1:30 Flash Talk With Cecily Kellogg of Double Good Media. The flash talk with Cecily Kellogg of Double Good Media was probably my most favorite talk of the day. Cecily may not have been a keynote speaker and she may have only had 15 minutes, but those 15 minutes were powerful. Even though she is a hardcore liberal and I’m a hardcore conservative and personally, we probably don’t have all that much in common, I still felt deeply connected to her and could relate. She talked about the mistakes she made in the past as a mommy blogger and her regrets over sharing her every thought and how she branded herself in all of the wrong ways. This had some very dire consequences on herself, her family, and her reputation. In the end, Cecily decided her best option was to quit being a mommy blogger and start over from scratch. Cecily is the pure definition of what it means to be authentic. She is more careful about how she presents herself online now, but she still has the same attitude and personality. When she speaks, you know she’s the real deal. I’ve always been pretty open online and had an “everything goes” mindset like Cecily. Her talk inspired me to be a little more careful about what I post online and to think before posting.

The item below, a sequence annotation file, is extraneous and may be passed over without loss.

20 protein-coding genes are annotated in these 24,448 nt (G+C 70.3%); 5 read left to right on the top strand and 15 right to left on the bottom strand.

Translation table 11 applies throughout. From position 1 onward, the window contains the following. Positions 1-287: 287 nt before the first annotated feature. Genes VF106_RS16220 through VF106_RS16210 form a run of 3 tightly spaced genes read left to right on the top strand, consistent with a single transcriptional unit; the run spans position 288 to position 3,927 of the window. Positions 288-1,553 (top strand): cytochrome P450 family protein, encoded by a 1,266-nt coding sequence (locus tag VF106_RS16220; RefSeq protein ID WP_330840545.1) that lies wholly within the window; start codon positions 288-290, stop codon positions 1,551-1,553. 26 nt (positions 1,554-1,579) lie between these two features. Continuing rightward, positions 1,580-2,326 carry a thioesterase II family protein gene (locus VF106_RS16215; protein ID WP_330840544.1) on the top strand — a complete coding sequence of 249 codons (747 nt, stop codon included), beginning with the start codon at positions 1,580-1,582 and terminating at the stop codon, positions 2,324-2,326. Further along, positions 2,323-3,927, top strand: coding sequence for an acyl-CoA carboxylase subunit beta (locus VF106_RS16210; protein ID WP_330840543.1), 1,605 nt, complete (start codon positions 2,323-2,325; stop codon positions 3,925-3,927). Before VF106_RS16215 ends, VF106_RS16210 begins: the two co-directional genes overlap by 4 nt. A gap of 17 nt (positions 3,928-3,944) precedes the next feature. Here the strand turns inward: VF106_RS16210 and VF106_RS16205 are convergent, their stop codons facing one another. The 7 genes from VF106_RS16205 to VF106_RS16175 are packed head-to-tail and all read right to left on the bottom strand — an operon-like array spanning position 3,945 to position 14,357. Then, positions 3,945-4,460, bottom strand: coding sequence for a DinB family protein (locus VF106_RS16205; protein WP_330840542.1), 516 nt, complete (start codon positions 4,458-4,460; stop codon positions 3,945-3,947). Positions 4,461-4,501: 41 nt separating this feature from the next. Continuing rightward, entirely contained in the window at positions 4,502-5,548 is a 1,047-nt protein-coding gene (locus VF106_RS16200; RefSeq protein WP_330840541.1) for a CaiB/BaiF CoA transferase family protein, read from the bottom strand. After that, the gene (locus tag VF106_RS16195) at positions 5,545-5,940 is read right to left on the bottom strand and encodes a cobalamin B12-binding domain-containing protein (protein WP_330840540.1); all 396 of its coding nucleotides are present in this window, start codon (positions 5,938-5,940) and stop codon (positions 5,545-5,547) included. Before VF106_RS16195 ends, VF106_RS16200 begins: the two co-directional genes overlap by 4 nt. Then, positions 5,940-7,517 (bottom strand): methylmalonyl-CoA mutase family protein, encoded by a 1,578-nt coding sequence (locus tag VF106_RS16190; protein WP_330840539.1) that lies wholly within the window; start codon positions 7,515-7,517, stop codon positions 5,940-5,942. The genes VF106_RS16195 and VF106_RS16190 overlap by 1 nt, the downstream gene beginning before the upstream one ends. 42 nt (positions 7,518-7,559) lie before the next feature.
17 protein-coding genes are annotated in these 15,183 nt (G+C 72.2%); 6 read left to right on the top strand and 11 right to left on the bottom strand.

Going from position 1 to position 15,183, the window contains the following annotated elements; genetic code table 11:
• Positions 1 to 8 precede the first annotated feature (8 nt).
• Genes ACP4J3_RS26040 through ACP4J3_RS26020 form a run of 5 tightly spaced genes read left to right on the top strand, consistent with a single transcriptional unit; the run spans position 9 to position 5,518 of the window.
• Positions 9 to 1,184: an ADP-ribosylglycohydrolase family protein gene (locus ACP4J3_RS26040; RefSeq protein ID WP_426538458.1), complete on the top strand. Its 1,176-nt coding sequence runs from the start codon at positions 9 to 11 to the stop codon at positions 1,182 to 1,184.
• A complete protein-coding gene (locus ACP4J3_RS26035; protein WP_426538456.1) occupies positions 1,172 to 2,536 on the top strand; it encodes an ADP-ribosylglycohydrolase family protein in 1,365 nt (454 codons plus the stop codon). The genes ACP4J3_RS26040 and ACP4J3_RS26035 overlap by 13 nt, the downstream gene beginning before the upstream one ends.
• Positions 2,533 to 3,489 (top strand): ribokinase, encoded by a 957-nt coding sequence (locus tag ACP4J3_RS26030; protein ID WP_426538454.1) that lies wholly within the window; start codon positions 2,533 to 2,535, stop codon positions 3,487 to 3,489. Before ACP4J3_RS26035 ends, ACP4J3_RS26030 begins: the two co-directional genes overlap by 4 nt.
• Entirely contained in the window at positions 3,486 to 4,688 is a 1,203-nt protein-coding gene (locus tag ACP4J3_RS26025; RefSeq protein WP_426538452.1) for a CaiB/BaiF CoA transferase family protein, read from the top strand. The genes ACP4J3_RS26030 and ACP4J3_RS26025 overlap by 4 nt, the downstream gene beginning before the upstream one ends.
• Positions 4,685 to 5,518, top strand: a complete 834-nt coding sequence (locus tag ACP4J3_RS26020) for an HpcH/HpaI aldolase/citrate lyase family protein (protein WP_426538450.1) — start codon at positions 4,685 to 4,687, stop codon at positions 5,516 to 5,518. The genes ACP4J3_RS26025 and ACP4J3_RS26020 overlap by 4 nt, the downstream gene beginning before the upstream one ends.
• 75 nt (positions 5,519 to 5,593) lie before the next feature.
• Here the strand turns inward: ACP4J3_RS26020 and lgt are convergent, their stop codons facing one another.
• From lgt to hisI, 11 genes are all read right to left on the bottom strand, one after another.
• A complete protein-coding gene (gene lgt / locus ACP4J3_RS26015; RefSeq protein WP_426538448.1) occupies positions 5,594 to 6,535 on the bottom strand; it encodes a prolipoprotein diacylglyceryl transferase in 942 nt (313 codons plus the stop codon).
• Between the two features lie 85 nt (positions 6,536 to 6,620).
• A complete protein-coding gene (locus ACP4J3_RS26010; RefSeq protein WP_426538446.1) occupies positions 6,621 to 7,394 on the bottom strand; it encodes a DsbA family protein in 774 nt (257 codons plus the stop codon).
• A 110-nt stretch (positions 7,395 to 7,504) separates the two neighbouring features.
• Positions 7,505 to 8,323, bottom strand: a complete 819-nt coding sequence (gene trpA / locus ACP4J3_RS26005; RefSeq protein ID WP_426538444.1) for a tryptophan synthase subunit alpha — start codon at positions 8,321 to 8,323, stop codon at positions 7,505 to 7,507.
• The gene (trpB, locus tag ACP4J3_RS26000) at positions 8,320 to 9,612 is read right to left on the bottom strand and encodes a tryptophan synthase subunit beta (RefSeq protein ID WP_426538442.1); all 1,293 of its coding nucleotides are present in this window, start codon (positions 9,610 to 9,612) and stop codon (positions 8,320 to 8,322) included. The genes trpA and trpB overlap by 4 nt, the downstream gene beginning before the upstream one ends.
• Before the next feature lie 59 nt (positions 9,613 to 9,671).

1:45pm: Flash  Talk With Jen Leary of Red Paw Emergency Relief Team. The flash talk with Jen Leary from the Red Paw Emergency Relief Team was another one of my favorite talks. Jen isn’t known as being a social media guru and she doesn’t claim to be one — she is a firefighter to the core and I really appreciated her honesty. There are many people that will brag about being a social media guru especially at these kinds of events, so it’s refreshing to hear stories like this coming from people who flat out admit “I had no idea what I was doing and I’m still working to figure things out.” Jen seems to be doing a great job figuring it all out! It was inspiring to hear about how much money she and her team were able to raise through Facebook. I’m looking into doing some fundraising on my own in the near future to support Aid the Silent, so this gave me a lot of hope. I also totally agree with her points on the power of a good image and working a little to play on people’s sympathy especially when it comes time to ask for donations. Images can and often are more effective than text alone.